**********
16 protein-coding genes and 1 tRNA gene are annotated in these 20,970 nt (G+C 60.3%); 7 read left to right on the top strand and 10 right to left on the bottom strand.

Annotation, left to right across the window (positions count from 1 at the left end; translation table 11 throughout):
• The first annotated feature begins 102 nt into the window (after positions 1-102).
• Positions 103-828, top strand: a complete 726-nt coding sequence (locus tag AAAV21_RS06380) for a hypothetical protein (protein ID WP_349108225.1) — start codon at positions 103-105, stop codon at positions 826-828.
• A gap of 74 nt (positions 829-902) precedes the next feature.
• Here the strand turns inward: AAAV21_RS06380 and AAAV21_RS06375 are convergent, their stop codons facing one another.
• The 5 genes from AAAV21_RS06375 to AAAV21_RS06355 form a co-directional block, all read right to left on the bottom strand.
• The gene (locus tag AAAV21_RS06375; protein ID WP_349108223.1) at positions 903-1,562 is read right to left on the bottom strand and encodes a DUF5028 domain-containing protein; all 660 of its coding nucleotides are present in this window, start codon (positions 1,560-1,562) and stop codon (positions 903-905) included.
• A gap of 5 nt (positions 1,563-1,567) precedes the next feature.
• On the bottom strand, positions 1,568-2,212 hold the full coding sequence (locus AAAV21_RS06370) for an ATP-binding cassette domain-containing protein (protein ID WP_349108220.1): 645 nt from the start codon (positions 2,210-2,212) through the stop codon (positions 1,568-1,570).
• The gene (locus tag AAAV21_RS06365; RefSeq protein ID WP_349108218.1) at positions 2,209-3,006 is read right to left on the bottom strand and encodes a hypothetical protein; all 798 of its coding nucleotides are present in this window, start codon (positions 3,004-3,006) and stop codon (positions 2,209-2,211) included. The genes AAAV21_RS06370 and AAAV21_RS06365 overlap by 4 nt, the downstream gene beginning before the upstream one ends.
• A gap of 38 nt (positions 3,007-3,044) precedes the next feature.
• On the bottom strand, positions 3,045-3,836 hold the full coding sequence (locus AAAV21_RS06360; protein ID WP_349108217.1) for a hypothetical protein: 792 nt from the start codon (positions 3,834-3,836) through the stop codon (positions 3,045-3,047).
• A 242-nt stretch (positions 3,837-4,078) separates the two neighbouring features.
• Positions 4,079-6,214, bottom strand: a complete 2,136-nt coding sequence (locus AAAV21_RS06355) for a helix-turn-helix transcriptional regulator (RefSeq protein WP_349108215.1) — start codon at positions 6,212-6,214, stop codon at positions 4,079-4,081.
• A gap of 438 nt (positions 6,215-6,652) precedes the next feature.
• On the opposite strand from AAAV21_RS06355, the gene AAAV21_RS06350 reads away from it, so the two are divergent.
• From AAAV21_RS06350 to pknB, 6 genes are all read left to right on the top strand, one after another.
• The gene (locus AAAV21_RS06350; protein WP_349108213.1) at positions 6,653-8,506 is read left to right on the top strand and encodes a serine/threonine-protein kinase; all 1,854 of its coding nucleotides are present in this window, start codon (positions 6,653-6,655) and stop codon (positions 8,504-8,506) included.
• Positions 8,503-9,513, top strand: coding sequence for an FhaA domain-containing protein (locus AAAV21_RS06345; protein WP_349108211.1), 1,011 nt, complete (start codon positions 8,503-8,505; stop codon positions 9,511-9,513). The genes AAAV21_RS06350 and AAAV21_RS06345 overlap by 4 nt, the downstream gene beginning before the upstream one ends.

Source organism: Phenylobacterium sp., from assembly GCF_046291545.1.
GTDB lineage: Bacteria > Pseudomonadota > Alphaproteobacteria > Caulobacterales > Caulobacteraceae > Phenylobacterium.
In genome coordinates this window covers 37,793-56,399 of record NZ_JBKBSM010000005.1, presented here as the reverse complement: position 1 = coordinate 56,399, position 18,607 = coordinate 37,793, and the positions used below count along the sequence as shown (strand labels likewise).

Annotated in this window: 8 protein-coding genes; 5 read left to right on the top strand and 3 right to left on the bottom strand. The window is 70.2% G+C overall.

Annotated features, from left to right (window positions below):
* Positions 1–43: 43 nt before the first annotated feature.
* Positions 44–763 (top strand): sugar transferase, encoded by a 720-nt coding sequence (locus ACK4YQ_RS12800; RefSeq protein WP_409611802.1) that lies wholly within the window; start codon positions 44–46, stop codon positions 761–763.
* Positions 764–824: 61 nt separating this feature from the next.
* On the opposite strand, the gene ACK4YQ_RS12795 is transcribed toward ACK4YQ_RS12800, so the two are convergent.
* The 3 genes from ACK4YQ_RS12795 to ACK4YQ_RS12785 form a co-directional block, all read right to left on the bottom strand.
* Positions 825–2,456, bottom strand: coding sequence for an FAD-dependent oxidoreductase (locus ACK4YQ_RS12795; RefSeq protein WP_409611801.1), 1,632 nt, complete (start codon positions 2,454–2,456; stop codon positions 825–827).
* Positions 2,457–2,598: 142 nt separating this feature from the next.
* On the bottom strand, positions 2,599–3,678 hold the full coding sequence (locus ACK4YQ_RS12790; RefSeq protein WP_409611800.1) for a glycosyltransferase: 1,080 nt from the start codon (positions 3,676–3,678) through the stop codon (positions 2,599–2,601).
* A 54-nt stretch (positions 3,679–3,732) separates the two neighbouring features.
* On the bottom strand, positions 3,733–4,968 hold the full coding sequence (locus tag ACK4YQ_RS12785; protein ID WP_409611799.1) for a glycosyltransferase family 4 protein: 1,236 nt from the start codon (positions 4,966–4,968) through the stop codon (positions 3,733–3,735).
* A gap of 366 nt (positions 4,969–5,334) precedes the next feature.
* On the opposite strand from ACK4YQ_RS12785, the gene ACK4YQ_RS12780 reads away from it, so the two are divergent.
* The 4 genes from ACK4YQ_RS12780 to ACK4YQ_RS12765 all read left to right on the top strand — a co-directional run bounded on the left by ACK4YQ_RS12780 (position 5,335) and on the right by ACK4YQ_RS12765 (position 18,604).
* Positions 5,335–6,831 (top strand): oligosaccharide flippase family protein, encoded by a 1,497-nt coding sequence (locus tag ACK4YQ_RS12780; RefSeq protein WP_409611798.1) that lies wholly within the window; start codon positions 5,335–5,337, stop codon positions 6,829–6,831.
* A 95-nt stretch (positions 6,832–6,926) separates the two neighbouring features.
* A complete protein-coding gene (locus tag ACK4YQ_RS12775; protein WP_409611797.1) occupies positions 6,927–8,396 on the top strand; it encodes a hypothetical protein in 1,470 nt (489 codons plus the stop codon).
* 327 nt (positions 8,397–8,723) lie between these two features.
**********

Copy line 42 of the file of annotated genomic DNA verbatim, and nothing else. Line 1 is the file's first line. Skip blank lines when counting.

* 327 nt (positions 8,397–8,723) lie between these two features.